- Dust in Protoplanetary Disks: Properties and Evolution
- Book/source title
- Protostars and Planets V
- Pages (from-to)
- Document type
- Conference contribution
- Faculty of Science (FNWI)
- Anton Pannekoek Institute for Astronomy (API)
We review the properties of dust in protoplanetary disks around optically visible pre-main-sequence stars obtained with a variety of observational techniques, from measurements of scattered light at visual and infrared wavelengths to mid-infrared spectroscopy and millimeter interferometry. A general result is that grains in disks are on average much larger than in the diffuse interstellar medium (ISM). In many disks, there is evidence that a large mass of dust is in grains with millimeter and centimeter sizes, more similar to "sand and pebbles" than to grains. Smaller grains (with micrometer sizes) exist closer to the disk surface, which also contains much smaller particles, e.g., polycyclic aromatic hydrocarbons. There is some evidence of a vertical stratification, with smaller grains closer to the surface. Another difference with ISM is the higher fraction of crystalline relative to amorphous silicates found in disk surfaces. There is a large scatter in dust properties among different sources, but no evidence of correlation with the stellar properties, for samples that include objects from intermediate to solar mass stars and brown dwarfs. There is also no apparent correlation with the age of the central object, over a range roughly between 1 and 10 m.y. This suggests a scenario in which significant grain processing may occur very early in the disk evolution, possibly when it is accreting matter from the parental molecular core. Further evolution may occur, but not necessarily rapidly, since we have evidence that large amounts of grains, from micrometer to centimeter size, can survive for periods as long as 10 m.y.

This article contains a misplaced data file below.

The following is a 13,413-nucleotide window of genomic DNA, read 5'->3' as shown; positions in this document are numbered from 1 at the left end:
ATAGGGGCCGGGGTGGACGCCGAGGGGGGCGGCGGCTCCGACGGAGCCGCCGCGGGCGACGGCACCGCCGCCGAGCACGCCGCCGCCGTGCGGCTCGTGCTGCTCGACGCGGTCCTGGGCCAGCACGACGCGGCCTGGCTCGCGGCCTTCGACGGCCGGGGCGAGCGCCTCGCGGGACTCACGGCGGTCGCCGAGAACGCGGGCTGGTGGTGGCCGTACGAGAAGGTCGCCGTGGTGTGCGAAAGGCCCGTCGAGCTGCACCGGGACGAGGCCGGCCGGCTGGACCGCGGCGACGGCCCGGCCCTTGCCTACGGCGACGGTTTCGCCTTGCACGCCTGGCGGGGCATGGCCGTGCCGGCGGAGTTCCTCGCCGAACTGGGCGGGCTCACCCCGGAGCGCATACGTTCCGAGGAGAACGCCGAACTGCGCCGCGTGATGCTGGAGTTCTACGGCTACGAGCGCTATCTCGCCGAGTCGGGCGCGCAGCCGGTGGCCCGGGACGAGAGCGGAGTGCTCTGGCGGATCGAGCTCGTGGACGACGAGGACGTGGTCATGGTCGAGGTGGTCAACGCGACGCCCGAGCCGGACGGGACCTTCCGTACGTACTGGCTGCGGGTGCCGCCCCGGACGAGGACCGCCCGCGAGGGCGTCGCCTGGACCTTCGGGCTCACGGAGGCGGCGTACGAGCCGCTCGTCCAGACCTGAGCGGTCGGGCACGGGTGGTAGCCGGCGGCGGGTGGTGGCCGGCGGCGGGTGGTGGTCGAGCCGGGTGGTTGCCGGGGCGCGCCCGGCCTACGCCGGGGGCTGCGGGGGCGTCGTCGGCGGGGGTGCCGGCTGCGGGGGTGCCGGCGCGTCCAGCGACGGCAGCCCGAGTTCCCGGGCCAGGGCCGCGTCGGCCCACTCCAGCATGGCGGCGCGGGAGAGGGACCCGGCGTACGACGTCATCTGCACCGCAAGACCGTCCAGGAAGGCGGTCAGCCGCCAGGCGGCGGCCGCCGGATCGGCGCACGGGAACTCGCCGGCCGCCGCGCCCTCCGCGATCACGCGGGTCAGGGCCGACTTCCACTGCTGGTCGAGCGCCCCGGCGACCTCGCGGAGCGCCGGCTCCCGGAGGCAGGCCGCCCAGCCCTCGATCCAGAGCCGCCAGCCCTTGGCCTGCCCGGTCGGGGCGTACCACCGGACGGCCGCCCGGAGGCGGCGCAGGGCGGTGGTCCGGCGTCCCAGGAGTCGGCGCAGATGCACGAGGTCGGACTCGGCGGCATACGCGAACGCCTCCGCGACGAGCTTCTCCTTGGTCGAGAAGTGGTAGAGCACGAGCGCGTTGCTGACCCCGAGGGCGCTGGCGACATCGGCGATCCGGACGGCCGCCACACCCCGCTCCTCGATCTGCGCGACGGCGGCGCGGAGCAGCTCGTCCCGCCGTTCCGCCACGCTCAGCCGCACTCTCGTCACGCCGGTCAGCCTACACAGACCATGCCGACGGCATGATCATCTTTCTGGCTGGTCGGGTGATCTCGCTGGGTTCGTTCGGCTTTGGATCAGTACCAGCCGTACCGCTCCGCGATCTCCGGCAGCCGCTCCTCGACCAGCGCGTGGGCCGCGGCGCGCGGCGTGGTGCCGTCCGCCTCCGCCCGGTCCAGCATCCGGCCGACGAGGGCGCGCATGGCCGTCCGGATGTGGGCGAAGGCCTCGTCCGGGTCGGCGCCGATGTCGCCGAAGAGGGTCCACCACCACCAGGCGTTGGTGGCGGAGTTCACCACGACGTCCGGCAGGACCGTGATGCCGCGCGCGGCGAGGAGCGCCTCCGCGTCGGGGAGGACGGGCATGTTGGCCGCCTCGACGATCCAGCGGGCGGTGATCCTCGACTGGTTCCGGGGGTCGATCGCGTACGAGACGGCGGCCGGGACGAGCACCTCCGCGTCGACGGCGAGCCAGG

- eprintid: arXiv:astro-ph/0602041
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